Genetic Determinism: Fact or Fiction?


Fifteen centuries ago, Euripides wrote that “Fate is stronger than anything.” We believe in a different kind of “fate” today. It’s not based on impersonal forces, but science: genetic determinism.

“Upset with your teenager’s bad grades? A new study says it might not be their fault. Their genes are to blame!” It seems that every week a new study comes out finding correlations between genes and all sorts of physical traits, such as height, behaviors like violence, and diseases such as heart disease and ADHD.

This steady stream of genetic studies has led some to believe we are predisposed to certain genetic conditions, physical traits and behaviors and there is not much we can do about it. In other words, our genes determine who and how we are. This belief is known as genetic determinism.

You might think that genes have an “all or nothing” effect. That is, if you have the gene, you will get the trait or disease. Some genes do behave this way, such as the gene for Huntington’s Disease. Because this is the simplest way of understanding how genes work, it’s often how they are explained in high school biology classes. In reality, it is much more complicated than this.

Multiple genes are usually involved in determining a single trait or disease, making it hard to sort out which gene does what. Take for example, eye color. In order to get your particular shade of brown, blue, or green eyes, several genes are involved. Genes also interact with each other, causing the effects of the other genes to be enhanced or suppressed. Scientists are still figuring out these complex interactions.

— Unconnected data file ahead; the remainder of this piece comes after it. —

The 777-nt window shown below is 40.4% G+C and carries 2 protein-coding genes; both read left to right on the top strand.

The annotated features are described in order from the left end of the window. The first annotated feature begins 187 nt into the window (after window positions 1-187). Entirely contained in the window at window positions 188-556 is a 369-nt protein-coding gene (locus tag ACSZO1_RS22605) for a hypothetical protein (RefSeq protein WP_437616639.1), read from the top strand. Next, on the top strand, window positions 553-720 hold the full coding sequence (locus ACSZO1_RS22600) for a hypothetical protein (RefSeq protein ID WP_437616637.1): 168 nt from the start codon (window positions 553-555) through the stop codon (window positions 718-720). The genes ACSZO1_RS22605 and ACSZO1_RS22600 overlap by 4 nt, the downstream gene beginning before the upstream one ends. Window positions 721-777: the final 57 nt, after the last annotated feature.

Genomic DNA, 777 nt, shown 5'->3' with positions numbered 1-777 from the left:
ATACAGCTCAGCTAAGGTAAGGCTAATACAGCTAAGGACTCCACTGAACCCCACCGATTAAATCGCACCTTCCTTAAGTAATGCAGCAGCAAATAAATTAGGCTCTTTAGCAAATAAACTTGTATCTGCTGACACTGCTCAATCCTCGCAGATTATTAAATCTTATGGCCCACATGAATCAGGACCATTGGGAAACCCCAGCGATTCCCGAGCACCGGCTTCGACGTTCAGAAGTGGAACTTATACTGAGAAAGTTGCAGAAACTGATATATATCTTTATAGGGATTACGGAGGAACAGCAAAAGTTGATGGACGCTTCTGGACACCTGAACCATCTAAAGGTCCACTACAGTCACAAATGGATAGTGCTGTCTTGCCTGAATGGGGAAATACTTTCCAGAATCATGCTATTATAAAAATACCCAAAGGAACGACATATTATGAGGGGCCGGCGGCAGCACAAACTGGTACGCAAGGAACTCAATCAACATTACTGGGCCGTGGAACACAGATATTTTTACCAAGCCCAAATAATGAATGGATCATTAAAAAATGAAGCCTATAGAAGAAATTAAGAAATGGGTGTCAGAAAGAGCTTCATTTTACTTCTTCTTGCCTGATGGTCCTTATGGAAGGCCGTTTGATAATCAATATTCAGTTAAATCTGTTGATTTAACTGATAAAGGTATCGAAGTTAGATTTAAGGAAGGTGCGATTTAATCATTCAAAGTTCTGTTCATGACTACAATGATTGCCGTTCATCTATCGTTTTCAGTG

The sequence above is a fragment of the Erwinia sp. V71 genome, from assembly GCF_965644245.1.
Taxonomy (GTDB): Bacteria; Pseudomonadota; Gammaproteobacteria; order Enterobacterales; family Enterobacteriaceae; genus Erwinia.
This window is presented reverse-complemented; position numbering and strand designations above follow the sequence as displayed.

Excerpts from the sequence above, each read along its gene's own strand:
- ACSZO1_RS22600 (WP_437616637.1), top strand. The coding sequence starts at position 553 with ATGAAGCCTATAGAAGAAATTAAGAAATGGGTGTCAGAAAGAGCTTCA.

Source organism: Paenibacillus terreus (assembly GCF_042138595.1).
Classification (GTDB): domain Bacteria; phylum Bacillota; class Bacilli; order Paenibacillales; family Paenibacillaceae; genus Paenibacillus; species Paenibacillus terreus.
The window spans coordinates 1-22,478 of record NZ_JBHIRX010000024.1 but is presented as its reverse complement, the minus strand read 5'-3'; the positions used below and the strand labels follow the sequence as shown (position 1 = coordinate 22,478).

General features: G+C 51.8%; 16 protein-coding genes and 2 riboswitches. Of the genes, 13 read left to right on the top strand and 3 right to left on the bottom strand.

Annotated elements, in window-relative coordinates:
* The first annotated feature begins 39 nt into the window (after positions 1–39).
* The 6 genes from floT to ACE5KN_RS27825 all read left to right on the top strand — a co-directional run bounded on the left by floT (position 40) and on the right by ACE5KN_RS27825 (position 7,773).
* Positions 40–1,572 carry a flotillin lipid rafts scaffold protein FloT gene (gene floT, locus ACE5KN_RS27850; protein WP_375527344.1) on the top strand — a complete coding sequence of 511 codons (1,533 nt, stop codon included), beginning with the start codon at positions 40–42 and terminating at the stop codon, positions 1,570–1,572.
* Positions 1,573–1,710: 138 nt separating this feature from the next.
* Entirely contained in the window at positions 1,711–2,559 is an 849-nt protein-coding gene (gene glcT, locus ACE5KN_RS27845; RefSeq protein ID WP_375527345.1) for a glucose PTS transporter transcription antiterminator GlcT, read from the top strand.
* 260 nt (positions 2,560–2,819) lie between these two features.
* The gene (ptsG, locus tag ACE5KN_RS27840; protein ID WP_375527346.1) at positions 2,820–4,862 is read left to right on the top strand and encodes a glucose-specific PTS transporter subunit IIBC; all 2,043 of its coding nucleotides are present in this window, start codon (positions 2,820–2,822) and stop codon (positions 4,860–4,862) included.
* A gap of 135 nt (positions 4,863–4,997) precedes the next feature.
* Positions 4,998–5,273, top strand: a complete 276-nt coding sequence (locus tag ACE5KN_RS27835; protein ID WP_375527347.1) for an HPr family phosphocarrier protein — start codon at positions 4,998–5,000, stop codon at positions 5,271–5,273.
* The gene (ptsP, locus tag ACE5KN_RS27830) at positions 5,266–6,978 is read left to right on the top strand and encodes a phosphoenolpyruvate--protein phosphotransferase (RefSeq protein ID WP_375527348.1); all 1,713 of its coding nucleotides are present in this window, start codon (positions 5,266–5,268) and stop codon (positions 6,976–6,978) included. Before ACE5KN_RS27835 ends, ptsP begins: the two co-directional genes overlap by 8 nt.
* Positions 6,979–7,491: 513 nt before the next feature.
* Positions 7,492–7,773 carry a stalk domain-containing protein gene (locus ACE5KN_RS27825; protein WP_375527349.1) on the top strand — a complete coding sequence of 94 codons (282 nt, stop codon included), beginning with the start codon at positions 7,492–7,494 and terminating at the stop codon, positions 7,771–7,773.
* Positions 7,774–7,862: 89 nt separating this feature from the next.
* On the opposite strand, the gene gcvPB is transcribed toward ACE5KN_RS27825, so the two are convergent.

We also know that genes can be influenced by the environment, even at the level of the cell. Everything from medications to chemicals, temperature, and light, affects how our genes are expressed, that is, “turned on” or “off.”

Think about behavior. We know that it is also influenced by our personal experiences, including the kind of home we grew up in and how we are treated by others. And from a Christian perspective, there is much more that we would want to say about why we do the things that we do. Our bad behavior isn’t caused by our genes. Dare I mention “sin”?

We also know that while some behaviors and diseases do have a genetic component, the part the play is very small. For example, obesity has more to do with poor diet and lack of exercise than with your genes.

Unfortunately, the myth of genetic determinism has been perpetuated in the marketplace. Some companies sell genetic tests guaranteed to unlock the secrets of “your genetic future,” as if that’s all you need to know.

As Christians we know that God is the author of all creation, including our genes. We also know that this creation is very complex. Just as Fate was not the whole story for the world of ancient Greece, neither is our story told in our genes. The news headlines are wrong; genetic determinism is more fiction than fact.


Everyday Bioethics Audio Commentary Album Art